Next up is a turn to the right at the R307 intersection, now we are a proper fast road, good surface, nice sweeping bends, good visibility and hardly any traffic, that least at weekends, a chance to stretch the bike’s legs a bit. Follow this road all away around the side, top of Atlantis and then at the T-junction turn left towards Darling, pass Mamre, bumpy road as I said earlier. Just after Mamre there is a signpost on the left, to The Groot Post Winery, and I’ve always wondered why it is called that, in my mind Post, as in Mail, is a Post Office and I could not figure why there was a big post office in the middle of nowhere. Turns out this area was established around 1808, by the Dutch East India Company, for farming crops and livestock to supply its ship, and the then growing Cape Town. A Groote, or main, Post, guard station, along with a system of smaller Posts, was also established to protect this farming from stock theft and stuff, so nothing to do with mail after all.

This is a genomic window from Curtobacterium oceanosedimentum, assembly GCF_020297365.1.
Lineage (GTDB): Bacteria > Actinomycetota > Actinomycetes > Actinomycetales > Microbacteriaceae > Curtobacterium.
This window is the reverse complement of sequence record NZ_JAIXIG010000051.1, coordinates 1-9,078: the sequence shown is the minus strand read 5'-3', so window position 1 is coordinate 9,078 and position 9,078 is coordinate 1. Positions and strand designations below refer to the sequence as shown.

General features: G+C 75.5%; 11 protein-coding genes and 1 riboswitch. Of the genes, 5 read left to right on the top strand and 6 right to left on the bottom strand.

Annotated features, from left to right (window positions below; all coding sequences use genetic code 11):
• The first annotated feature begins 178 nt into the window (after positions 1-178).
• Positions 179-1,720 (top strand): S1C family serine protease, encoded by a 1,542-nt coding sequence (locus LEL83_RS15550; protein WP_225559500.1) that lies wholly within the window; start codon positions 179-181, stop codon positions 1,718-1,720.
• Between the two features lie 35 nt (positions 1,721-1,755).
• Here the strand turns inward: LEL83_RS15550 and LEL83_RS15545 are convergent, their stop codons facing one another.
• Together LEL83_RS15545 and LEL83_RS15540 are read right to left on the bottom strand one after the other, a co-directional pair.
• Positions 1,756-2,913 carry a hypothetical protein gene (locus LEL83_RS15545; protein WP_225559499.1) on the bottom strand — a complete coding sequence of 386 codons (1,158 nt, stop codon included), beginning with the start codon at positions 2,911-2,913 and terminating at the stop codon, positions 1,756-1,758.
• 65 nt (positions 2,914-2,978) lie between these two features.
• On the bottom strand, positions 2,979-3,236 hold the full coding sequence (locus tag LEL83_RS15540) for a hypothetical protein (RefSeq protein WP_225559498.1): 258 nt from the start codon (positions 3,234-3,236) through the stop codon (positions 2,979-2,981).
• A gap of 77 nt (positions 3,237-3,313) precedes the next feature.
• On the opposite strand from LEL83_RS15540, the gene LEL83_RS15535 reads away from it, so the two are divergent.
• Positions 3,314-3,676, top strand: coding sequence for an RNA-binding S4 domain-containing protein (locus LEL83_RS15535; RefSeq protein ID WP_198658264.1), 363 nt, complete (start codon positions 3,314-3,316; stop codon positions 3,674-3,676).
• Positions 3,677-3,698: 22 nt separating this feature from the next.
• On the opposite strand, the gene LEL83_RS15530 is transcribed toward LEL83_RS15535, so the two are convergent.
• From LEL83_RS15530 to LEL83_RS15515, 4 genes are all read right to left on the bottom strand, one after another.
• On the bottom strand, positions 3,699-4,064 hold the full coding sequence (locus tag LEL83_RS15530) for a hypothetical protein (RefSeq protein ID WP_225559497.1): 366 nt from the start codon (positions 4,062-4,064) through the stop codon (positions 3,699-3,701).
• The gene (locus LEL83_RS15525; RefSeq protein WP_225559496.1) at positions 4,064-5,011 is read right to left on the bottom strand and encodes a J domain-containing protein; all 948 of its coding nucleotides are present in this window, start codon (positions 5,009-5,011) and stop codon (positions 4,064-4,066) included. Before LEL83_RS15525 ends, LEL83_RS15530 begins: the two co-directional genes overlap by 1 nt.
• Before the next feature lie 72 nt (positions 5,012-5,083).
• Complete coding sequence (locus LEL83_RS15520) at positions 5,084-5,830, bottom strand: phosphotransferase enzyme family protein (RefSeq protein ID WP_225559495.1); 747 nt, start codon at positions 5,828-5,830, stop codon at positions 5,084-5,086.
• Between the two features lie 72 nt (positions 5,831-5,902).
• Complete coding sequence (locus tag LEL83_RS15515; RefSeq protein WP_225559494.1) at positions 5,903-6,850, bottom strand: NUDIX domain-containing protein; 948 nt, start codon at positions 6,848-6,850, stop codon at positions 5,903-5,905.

Up the hill and the road improves, it was rebuilt a few years ago, no idea why they stopped halfway. This part of the ride is lovely, nice road and great scenery, on a clear day you can see, to the right, over the farmlands, the Boland Mountain Range, last time underlined with a low mist, stunning. So, a bit of a conundrum here, ride fast and enjoy the road, or slow and enjoy the views, you decide.
 
Over the last hill we spot Darling in the distance, and then past the Waylands wildflower reserve on the right. In spring this is a good spot to watch fridges driving all over wildflowers, cynical, me, never. Into Darling and a stop at either the Marmalade Cat or The Old Forge for brunch, see previous post, Memorable Motorcycling Restaurants for details on The Old Forge.